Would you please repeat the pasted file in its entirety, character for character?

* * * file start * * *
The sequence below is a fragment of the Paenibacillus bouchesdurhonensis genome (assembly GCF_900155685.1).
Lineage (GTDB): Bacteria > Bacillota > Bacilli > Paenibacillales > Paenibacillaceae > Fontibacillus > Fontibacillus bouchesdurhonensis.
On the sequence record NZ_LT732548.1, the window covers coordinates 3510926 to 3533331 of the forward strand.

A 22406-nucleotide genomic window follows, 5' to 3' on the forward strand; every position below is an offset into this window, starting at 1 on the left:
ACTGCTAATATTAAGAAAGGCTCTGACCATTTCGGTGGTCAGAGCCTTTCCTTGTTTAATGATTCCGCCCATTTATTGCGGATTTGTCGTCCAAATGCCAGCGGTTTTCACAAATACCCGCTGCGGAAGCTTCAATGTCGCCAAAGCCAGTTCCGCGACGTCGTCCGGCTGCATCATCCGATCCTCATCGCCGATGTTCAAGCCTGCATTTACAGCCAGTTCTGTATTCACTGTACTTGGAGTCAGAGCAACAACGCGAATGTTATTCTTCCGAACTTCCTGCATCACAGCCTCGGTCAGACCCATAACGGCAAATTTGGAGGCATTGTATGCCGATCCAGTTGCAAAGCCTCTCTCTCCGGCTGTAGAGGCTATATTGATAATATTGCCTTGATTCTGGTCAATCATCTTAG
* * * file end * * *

The sequence below is a fragment of the Paenibacillus bouchesdurhonensis genome (assembly GCF_900155685.1).
Lineage (GTDB): Bacteria > Bacillota > Bacilli > Paenibacillales > Paenibacillaceae > Fontibacillus > Fontibacillus bouchesdurhonensis.
On the sequence record NZ_LT732548.1, the window covers coordinates 3510926 to 3533331 of the forward strand.

A 22406-nucleotide genomic window follows, 5' to 3' on the forward strand; every position below is an offset into this window, starting at 1 on the left:
ACTGCTAATATTAAGAAAGGCTCTGACCATTTCGGTGGTCAGAGCCTTTCCTTGTTTAATGATTCCGCCCATTTATTGCGGATTTGTCGTCCAAATGCCAGCGGTTTTCACAAATACCCGCTGCGGAAGCTTCAATGTCGCCAAAGCCAGTTCCGCGACGTCGTCCGGCTGCATCATCCGATCCTCATCGCCGATGTTCAAGCCTGCATTTACAGCCAGTTCTGTATTCACTGTACTTGGAGTCAGAGCAACAACGCGAATGTTATTCTTCCGAACTTCCTGCATCACAGCCTCGGTCAGACCCATAACGGCAAATTTGGAGGCATTGTATGCCGATCCAGTTGCAAAGCCTCTCTCTCCGGCTGTAGAGGCTATATTGATAATATTGCCTTGATTCTGGTCAATCATCTTAG